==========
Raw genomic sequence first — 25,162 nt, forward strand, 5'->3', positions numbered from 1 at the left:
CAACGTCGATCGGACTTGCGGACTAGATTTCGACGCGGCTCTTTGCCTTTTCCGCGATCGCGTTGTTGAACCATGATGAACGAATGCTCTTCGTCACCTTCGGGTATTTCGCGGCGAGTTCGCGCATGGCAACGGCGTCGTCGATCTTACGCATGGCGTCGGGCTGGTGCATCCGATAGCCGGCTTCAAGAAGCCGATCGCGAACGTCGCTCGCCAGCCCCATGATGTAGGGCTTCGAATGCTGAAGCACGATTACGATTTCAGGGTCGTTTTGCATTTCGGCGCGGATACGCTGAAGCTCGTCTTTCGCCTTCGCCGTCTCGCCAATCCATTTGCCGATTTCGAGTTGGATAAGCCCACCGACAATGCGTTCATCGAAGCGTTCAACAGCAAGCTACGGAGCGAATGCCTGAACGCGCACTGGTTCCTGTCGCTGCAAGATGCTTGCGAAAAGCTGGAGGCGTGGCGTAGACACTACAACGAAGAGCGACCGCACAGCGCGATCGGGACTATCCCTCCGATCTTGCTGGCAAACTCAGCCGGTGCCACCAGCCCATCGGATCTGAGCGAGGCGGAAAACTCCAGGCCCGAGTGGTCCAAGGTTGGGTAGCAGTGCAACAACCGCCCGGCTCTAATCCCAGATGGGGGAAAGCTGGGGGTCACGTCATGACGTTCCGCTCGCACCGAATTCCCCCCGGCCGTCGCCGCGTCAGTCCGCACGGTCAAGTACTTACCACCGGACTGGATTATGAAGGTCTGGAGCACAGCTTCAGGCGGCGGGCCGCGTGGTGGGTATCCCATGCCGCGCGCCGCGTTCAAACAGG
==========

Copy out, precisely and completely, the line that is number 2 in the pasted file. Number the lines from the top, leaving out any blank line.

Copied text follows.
CAACGTCGATCGGACTTGCGGACTAGATTTCGACGCGGCTCTTTGCCTTTTCCGCGATCGCGTTGTTGAACCATGATGAACGAATGCTCTTCGTCACCTTCGGGTATTTCGCGGCGAGTTCGCGCATGGCAACGGCGTCGTCGATCTTACGCATGGCGTCGGGCTGGTGCATCCGATAGCCGGCTTCAAGAAGCCGATCGCGAACGTCGCTCGCCAGCCCCATGATGTAGGGCTTCGAATGCTGAAGCACGATTACGATTTCAGGGTCGTTTTGCATTTCGGCGCGGATACGCTGAAGCTCGTCTTTCGCCTTCGCCGTCTCGCCAATCCATTTGCCGATTTCGAGTTGGATAAGCCCACCGACAATGCGTTCATCGAAGCGTTCAACAGCAAGCTACGGAGCGAATGCCTGAACGCGCACTGGTTCCTGTCGCTGCAAGATGCTTGCGAAAAGCTGGAGGCGTGGCGTAGACACTACAACGAAGAGCGACCGCACAGCGCGATCGGGACTATCCCTCCGATCTTGCTGGCAAACTCAGCCGGTGCCACCAGCCCATCGGATCTGAGCGAGGCGGAAAACTCCAGGCCCGAGTGGTCCAAGGTTGGGTAGCAGTGCAACAACCGCCCGGCTCTAATCCCAGATGGGGGAAAGCTGGGGGTCACGTCATGACGTTCCGCTCGCACCGAATTCCCCCCGGCCGTCGCCGCGTCAGTCCGCACGGTCAAGTACTTACCACCGGACTGGATTATGAAGGTCTGGAGCACAGCTTCAGGCGGCGGGCCGCGTGGTGGGTATCCCATGCCGCGCGCCGCGTTCAAACAGG